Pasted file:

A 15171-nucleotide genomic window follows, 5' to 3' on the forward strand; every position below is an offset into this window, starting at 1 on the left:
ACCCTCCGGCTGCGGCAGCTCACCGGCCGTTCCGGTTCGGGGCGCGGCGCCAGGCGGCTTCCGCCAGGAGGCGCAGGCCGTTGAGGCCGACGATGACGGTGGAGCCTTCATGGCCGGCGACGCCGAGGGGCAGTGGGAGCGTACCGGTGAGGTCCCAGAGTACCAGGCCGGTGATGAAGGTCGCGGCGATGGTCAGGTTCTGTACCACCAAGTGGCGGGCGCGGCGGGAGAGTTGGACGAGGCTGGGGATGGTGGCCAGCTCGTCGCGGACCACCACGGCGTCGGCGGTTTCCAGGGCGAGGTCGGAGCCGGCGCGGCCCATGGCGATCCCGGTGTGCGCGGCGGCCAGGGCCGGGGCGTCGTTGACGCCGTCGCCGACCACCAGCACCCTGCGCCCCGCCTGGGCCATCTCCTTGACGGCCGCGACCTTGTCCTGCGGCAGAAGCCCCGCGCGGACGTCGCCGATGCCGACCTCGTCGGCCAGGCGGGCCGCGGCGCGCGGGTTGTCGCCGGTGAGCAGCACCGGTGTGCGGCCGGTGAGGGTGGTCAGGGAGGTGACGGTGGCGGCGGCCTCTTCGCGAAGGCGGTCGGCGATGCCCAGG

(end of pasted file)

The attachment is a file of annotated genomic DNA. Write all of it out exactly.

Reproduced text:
A 15171-nucleotide genomic window follows, 5' to 3' on the forward strand; every position below is an offset into this window, starting at 1 on the left:
ACCCTCCGGCTGCGGCAGCTCACCGGCCGTTCCGGTTCGGGGCGCGGCGCCAGGCGGCTTCCGCCAGGAGGCGCAGGCCGTTGAGGCCGACGATGACGGTGGAGCCTTCATGGCCGGCGACGCCGAGGGGCAGTGGGAGCGTACCGGTGAGGTCCCAGAGTACCAGGCCGGTGATGAAGGTCGCGGCGATGGTCAGGTTCTGTACCACCAAGTGGCGGGCGCGGCGGGAGAGTTGGACGAGGCTGGGGATGGTGGCCAGCTCGTCGCGGACCACCACGGCGTCGGCGGTTTCCAGGGCGAGGTCGGAGCCGGCGCGGCCCATGGCGATCCCGGTGTGCGCGGCGGCCAGGGCCGGGGCGTCGTTGACGCCGTCGCCGACCACCAGCACCCTGCGCCCCGCCTGGGCCATCTCCTTGACGGCCGCGACCTTGTCCTGCGGCAGAAGCCCCGCGCGGACGTCGCCGATGCCGACCTCGTCGGCCAGGCGGGCCGCGGCGCGCGGGTTGTCGCCGGTGAGCAGCACCGGTGTGCGGCCGGTGAGGGTGGTCAGGGAGGTGACGGTGGCGGCGGCCTCTTCGCGAAGGCGGTCGGCGATGCCCAGG